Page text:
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Bubble Watch for Team Canada's 2014 Winter Olympic Hockey Roster

Jonathan WillisNHL National ColumnistDecember 23, 2016

Bubble Watch for Team Canada's 2014 Winter Olympic Hockey Roster

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    Alex Livesey/Getty Images

    Team USA announced its roster last week, and there was no shortage of snubs or surprises. It's likely to be the same when Team Canada is announced on Tuesday, because while core members of the team like Sidney Crosby or Jonathan Toews are uncontroversial, there has been heated debate over those players on the bubble. 

    The following list shows the players we expect to to be named to the roster, along with those likely to fall outside. 

     

    Unless otherwise noted, statistics are courtesy of Hockey-Reference.com, HockeyAnalysis.com or NHL.com and are current through January 3.

Marc Staal, New York Rangers

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    Scott Audette/Getty Images

    Stats line: 31GP, 2G, 1A, 3PTS, minus-seven

    The skinny: Marc Staal is big, aggressive, and despite poor totals this season, he has a nice offensive toolkit. He's in the mix on a weaker Canadian left-side defence but his uneven performance this season probably drops him down the depth chart. 

    Projected outcome: misses the team

Brent Seabrook, Chicago Blackhawks

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    Harry How/Getty Images

    Stats line: 43GP, 5G, 24A, 29PTS, plus-19

    The skinny: Brent Seabrook has long experience playing on the right side of Duncan Keith, a lock for the team, and brings a well-rounded skill set in his own right.

    The trouble for him is two-fold. First, Canada is loaded to the gills with right-handed shots. Second, Keith has actually performed better over the last five seasons when he's been paired with other players, while Seabrook has declined significantly when separated from his partner.

    On his own merit it's difficult to put him in the top four of right-shooting Canadian defencemen.  

    Projected outcome: misses the team

Chris Kunitz, Pittsburgh Penguins

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    Gregory Shamus/Getty Images

    Stats line: 42GP, 21G, 22A, 43PTS, plus-21 

    The skinny: The case for is that Chris Kunitz has great numbers and chemistry with Sidney Crosby. The case against is that it's very fair to wonder if he'd even be in the conversation if it weren't for playing on the wing of the best player in the world.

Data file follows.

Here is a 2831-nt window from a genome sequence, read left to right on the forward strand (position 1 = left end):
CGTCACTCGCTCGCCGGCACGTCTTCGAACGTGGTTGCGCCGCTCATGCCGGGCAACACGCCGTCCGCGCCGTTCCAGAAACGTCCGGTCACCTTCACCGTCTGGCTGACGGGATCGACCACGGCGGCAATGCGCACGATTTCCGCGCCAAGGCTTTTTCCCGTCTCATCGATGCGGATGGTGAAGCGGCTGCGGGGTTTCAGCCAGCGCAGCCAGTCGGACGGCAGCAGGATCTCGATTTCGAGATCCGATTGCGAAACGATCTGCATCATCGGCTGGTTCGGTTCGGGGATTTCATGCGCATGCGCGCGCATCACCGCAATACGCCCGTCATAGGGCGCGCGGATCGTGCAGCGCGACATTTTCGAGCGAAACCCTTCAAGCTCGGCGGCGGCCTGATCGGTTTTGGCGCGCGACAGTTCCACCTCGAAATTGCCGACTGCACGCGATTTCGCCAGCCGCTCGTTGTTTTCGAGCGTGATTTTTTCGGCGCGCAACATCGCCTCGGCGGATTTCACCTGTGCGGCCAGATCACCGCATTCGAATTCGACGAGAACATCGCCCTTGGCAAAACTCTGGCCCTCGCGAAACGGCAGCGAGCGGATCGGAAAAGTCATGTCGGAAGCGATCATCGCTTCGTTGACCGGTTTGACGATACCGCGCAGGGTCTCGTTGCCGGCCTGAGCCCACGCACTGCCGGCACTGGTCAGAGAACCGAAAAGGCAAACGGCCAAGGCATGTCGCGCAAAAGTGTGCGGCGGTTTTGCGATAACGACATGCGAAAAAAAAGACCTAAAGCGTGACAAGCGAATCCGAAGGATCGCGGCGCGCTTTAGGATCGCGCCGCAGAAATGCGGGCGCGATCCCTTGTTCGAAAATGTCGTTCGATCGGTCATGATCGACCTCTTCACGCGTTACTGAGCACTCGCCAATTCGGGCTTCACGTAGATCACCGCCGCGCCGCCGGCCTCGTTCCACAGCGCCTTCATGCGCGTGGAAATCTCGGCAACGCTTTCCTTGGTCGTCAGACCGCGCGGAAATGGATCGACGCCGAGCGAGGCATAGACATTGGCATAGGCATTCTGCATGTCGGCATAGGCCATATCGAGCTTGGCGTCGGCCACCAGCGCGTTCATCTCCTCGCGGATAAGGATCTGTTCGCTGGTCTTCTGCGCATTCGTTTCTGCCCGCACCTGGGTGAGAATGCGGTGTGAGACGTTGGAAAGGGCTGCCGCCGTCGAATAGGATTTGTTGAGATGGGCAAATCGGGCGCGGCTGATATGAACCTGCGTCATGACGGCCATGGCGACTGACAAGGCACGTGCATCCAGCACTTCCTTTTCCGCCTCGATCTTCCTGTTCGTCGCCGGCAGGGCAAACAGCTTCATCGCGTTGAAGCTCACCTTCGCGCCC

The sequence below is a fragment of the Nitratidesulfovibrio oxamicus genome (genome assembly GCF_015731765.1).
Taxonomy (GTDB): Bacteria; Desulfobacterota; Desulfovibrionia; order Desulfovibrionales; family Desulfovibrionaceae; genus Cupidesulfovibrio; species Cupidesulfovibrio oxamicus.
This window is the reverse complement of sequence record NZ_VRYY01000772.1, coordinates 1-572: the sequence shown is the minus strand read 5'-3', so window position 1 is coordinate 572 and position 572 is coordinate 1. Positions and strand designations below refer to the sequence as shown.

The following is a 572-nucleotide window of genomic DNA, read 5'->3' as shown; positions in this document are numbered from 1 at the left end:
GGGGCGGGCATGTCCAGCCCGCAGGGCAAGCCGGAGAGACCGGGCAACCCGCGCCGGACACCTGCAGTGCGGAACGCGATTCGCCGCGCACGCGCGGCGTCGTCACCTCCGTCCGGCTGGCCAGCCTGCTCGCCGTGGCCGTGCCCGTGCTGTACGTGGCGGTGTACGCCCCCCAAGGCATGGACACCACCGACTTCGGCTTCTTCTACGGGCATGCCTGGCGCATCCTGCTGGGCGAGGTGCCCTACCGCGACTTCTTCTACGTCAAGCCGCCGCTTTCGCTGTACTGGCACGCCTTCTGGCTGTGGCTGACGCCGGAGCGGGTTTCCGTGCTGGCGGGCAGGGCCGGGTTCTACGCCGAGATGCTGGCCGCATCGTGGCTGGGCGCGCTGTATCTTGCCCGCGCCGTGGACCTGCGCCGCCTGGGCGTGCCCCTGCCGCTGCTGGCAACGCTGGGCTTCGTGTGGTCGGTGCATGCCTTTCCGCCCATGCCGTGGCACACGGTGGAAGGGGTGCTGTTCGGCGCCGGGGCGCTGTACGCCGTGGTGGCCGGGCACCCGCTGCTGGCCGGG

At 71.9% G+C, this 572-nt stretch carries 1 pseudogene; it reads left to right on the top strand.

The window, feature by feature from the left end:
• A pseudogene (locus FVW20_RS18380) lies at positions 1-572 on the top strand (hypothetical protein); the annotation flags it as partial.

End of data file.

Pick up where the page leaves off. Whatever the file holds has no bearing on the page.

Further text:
Prior to last season, Kunitz had topped 60 points just once in his NHL career (a 61-point season in 2011-12). He's 34, so that makes it hard to believe its a sudden progression on Kunitz's part.

    The question for Canada is that if Kunitz is really a 50- to 60-point player, what could Crosby do with a more talented winger? 

    Projected outcome: misses the team

Jamie Benn, Dallas Stars

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    Glenn James/Getty Images

    Stats line: 40GP, 14G, 22A, 36PTS, plus-four

    The skinny: Jamie Benn's two-way game just keeps getting better, and his tenacity in traffic and in battling for the puck distinguish him from the rest of the pack. Despite his relative youth, he's a leader in Dallas and has international experience both in Germany during the lockout and at the World Championships. 

    Projected outcome: misses the team

Dan Boyle, San Jose Sharks

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    Jamie Squire/Getty Images

    Stats line: 34GP, 7G, 12A, 19PTS, minus-one

    The skinny: The 37-year-old Dan Boyle brings a wealth of experience to the conversation, and he put up six points and a plus-five rating for Canada at the last Olympics. He has elite-level vision and puck-moving skill, but his speed seems to have dropped a little with age and he plays on Canada's strong side. 

    Projected outcome: final defenceman cut